About a thousand years after Alexander's conquests, England would undergo as dramatic a cultural change as did Alexander's conquered territories. In 1066, King Edward of England died without an heir, and his brother-in-law Harold assumed the throne. Believing he had a better claim to the title of king than Harold, William, the duke of Normandy, gathered an army and launched an attack on England. Harold was killed at the Battle of Hastings, and William was crowned the new king, bringing an end to 600 years of Anglo-Saxon rule. Today, this event is remembered as the Norman Conquest.

The Norman conquest had a dramatic impact on the political and social landscape of England. After assuming the throne, William ordered a comprehensive survey of the land and its resources. The results were recorded in the Domesday Book, and enabled William to tax his subjects more effectively. He also introduced the Norman system of feudalism to England, as he took land from the English elite to give to Norman nobles who pledged their allegiance to him. Together, these changes turned England into a powerful and well-organized feudal state. William also formed the Great Council, a group of nobles and church leaders, establishing a precedent for enlisting nobles in making decisions. The Great Council would eventually evolve into what is now known as the British Parliament.

The Norman Conquest also influenced culture and architecture. Castles were introduced to England, built to protect against foreign invasion and domestic insurrection. The Normans also built churches and soaring cathedrals more typical of continental Europe. The language changed, too, as French became the language most commonly used in legal and administrative circles. Still today, the motto on the British Coat of Arms is not in English but French: “Dieu et mon droit” (God and my right).

The Mongol Empire

A few hundred years after the Norman Conquest, the Mongol Empire emerged in Asia. At its peak in the 14th century, the Mongol Empire stretched from China to Eastern Europe, making it the largest contiguous empire in world history. Perhaps it is no surprise that these conquerors would change the history of the world.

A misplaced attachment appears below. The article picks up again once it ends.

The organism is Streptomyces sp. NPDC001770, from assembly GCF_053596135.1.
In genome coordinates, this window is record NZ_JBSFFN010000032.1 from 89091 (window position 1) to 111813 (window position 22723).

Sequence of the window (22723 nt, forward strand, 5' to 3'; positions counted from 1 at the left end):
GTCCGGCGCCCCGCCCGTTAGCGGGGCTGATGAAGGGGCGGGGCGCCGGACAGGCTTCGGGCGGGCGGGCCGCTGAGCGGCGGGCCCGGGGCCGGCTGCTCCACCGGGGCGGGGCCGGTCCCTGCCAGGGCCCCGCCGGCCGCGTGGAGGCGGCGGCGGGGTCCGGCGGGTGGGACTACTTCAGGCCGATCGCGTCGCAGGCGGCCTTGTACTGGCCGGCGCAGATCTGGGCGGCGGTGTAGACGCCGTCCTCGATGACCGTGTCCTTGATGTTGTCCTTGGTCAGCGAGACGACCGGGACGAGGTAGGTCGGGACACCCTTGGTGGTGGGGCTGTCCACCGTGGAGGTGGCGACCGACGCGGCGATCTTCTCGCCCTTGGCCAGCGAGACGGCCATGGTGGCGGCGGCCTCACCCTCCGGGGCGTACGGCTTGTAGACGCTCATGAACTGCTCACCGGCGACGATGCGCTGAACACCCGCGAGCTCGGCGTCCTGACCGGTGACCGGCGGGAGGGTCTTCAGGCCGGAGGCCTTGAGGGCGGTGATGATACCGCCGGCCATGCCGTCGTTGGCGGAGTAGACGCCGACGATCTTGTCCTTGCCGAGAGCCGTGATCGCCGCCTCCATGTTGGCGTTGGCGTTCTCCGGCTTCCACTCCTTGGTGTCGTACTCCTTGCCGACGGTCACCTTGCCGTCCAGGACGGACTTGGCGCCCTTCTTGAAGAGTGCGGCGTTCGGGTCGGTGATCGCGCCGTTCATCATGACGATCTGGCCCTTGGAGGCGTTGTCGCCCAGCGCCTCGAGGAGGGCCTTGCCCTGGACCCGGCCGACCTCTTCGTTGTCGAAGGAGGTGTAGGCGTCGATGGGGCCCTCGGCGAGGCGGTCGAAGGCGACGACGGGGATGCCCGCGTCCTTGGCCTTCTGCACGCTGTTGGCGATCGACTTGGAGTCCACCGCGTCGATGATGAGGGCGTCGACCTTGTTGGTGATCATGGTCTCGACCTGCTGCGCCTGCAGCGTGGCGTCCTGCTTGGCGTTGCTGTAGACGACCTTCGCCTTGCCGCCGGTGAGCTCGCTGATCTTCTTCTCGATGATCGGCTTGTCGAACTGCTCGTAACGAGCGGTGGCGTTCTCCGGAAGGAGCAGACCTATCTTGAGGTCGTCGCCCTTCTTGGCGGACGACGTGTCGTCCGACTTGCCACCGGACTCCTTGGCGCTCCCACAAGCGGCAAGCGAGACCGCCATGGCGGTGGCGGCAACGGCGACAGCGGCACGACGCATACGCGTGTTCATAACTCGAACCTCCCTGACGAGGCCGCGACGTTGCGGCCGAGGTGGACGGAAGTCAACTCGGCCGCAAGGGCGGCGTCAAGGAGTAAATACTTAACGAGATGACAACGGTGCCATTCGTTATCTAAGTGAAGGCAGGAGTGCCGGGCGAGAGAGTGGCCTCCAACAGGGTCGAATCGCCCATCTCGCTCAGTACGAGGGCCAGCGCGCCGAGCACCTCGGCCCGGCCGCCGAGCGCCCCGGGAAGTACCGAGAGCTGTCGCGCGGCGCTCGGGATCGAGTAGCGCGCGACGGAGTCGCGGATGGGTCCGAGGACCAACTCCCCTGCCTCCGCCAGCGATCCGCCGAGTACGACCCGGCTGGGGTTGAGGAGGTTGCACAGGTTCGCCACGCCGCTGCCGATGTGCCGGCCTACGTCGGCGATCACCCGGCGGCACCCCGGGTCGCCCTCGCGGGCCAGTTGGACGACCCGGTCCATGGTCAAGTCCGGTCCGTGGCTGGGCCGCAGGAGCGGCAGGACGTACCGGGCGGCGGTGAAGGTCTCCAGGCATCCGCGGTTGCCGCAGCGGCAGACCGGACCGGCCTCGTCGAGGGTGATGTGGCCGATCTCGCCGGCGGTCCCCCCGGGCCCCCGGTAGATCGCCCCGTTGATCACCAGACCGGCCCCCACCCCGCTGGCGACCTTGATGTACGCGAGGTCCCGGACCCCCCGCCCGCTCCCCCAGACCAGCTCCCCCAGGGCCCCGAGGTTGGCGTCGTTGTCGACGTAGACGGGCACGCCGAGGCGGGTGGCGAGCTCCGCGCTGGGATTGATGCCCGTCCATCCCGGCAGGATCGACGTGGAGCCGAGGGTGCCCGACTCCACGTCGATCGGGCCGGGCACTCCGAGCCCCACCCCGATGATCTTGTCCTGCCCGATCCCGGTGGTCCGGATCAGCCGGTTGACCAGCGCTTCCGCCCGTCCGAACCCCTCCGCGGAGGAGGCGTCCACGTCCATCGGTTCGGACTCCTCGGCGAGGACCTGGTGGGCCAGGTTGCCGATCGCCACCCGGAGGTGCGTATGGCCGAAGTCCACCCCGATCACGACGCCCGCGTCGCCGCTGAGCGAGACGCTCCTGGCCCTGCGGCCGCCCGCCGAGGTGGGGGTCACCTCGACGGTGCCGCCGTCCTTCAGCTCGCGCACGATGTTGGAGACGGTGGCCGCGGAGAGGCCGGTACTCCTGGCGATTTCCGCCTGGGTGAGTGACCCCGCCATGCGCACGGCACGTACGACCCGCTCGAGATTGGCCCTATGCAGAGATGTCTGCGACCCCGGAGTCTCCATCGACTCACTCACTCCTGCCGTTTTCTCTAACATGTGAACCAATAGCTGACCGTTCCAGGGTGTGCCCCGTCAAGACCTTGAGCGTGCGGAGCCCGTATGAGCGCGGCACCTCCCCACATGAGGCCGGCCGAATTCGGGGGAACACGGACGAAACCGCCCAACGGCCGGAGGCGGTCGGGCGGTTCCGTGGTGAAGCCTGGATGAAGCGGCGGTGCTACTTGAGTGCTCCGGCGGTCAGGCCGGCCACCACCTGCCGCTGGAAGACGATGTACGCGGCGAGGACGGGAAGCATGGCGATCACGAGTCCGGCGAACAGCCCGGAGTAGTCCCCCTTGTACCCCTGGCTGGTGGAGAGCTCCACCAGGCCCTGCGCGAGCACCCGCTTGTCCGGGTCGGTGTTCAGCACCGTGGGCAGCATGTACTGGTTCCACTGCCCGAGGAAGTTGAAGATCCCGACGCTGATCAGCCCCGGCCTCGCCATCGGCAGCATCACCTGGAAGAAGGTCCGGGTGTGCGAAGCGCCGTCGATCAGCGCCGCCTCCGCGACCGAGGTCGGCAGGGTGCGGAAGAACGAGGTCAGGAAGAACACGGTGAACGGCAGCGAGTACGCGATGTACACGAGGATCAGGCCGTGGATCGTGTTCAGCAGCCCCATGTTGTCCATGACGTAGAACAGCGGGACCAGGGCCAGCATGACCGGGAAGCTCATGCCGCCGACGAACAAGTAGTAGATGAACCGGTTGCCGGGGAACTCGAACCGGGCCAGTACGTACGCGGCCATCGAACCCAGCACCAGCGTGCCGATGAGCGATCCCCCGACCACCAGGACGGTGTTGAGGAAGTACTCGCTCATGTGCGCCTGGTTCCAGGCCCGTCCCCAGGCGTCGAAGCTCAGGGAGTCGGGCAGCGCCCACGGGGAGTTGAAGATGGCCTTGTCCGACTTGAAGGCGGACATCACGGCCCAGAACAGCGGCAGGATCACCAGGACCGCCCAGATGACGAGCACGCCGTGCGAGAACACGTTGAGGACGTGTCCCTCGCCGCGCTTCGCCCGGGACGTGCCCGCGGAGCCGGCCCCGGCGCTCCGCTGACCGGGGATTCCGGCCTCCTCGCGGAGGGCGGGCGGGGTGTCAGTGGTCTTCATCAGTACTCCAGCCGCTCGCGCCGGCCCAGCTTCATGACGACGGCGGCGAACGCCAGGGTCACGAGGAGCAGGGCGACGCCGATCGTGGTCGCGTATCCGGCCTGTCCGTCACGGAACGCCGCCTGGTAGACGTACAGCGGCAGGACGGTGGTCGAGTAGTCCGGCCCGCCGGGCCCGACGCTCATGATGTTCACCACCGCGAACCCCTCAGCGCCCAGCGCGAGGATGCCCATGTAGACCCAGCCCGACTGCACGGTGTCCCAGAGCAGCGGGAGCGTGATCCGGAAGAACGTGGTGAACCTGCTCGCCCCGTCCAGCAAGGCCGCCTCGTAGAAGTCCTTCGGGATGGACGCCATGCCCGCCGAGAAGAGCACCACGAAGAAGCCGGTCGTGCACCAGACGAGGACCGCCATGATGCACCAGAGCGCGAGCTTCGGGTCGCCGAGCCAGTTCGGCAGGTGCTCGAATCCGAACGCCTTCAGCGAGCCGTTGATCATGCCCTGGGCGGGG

Some of the impacts of the Mongol conquests were felt for hundreds of years. They destroyed irrigation systems in present-day Iraq and Iran, ruining the area’s agricultural system and contributing to instability in the region. Ironically, given the reputation of the Mongols for being brutal, unforgiving enemies, the most lasting impact of the Mongol Empire was the peace and stability that resulted from Mongol rule. During its heyday in the 13th century, most of the roads along the Silk Road—a network of trade routes, most of which, extended through Asia and into Europe—were under Mongol control. Knowledge moved freely between the Far East, the Middle East, and Europe, contributing to advances in mathematics, medicine, and astronomy. Chinese inventions and ideas spread to Europe, and European goods and ideas flowed to the Far East. Unfortunately, with these exchanges came the spread of diseases, which also traveled along the Silk Road. Research suggests the Mongols carried the plague, known in history as the Black Death, migrated from Asia to Europe, where it killed upwards of 25 million people.

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Director
Tyson Brown, National Geographic Society
Author
National Geographic Society
Production Managers
Gina Borgia, National Geographic Society
Jeanna Sullivan, National Geographic Society
Program Specialists
Sarah Appleton, National Geographic Society, National Geographic Society
Margot Willis, National Geographic Society
Producer
Clint Parks
other
Last Updated

June 2, 2022